It is improper for an advocate to demand or accept fees or any premium from any person as a consideration for imparting training in law. Under the rules prescribed by the bar council to enable such a person to qualify for enrollment under the Advocates Act 1961.
6. DUTIES OF AN ADVOCATE TO RENDER LEGAL AID
Every advocate shall in the practice of the profession of law bear in mind that anyone genuinely in need of a lawyer is entitled to legal assistance even though he cannot pay for it fully or adequately and that within the limits of an advocate’s economic commission, free legal assistance to the indigent (poor person), an oppressed is one of the highest obligations an advocate owes to the society.
So, these are the essential duties of an advocate mentioned above and any advocate is not allowed to escape these several duties.
7. RESTRICTIONS ON OTHER EMPLOYMENTS
- An Advocate shall not personally engage in any business but he may be a sleeping partner in a firm doing business provided that, in the opinion of the Bar Council the nature of the business is not inconsistent with the dignity of his legal profession i.e. Advocacy.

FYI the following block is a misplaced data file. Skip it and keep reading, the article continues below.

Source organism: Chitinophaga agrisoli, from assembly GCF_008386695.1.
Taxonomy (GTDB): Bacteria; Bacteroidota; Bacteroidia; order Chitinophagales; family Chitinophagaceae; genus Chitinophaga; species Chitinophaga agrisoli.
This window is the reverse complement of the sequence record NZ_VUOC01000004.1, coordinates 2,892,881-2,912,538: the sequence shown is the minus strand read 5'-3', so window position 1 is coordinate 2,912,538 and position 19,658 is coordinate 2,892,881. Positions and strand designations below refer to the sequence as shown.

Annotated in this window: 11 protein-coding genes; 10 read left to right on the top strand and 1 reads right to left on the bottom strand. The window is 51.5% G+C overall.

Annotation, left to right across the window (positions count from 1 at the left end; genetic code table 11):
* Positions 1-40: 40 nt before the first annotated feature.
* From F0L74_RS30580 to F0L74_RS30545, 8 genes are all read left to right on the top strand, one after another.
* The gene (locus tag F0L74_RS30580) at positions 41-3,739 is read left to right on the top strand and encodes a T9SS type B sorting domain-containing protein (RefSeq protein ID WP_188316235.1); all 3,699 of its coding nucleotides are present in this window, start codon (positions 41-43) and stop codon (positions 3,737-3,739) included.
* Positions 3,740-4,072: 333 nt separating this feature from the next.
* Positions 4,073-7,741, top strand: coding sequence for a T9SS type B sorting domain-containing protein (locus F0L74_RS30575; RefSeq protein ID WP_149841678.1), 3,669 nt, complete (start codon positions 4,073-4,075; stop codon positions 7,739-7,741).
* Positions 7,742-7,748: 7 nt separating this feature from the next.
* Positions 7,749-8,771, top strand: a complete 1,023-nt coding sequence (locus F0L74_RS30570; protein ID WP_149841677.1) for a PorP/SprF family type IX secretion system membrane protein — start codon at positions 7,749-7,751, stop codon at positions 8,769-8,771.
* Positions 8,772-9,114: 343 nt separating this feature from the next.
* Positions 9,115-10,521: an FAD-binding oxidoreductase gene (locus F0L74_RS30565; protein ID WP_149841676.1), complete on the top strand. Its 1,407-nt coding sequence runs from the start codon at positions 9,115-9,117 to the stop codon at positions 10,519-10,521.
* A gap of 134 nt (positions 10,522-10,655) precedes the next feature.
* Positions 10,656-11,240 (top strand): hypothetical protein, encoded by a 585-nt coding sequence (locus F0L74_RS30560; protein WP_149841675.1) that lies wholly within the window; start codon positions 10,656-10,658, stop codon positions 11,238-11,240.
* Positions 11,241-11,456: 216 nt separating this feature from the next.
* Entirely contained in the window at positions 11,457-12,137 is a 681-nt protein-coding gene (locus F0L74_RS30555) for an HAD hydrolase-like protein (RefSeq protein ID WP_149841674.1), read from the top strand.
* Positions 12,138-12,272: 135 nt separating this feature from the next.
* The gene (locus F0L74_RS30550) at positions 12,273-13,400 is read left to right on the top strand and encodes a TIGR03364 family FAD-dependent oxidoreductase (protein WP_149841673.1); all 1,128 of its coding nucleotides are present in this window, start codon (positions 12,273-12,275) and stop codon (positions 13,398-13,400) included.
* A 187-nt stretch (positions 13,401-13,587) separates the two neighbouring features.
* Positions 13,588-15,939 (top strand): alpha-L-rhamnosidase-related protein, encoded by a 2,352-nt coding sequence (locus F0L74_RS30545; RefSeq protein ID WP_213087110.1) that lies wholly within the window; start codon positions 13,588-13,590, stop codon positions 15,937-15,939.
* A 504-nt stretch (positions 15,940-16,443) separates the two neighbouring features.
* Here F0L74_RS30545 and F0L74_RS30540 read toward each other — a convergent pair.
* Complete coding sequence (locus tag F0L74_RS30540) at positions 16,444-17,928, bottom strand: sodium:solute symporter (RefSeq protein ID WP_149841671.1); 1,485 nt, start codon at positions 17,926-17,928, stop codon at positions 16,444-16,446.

- An Advocate may be a Director or Chairman of the Board of Directors of a company with or without any ordinary sitting fee, provided none of his duties are of an executive character. He shall not be a Managing Director or a Secretary of any company.
- An Advocate shall not be full-time salaried employee of any person, government, firm, corporation etc. as long as he continues to practice and shall, on taking up any such employment, intimate the fact to the Bar Council and shall thereupon cease to practice as an advocate as long as he continues in such employment.
- An Advocate who has inherited, or succeeded by survivorship any family business may continue but is not allowed to personally participate in the management. He may continue to hold a share with others in any business which has descended to him by survivorship or inheritance or by will, but he does not personally participate in the management of that business.
- An advocate may review Parliamentary Bills for a remuneration, edit legal text books at a salary, do press-vetting for newspapers, coach pupils for legal examination, set and examine question papers.
An advocate can also engage in broadcasting, journalism, lecturing and teaching subjects, both legal and non-legal but this should be in accordance with the other rules about advertising and full-time employment.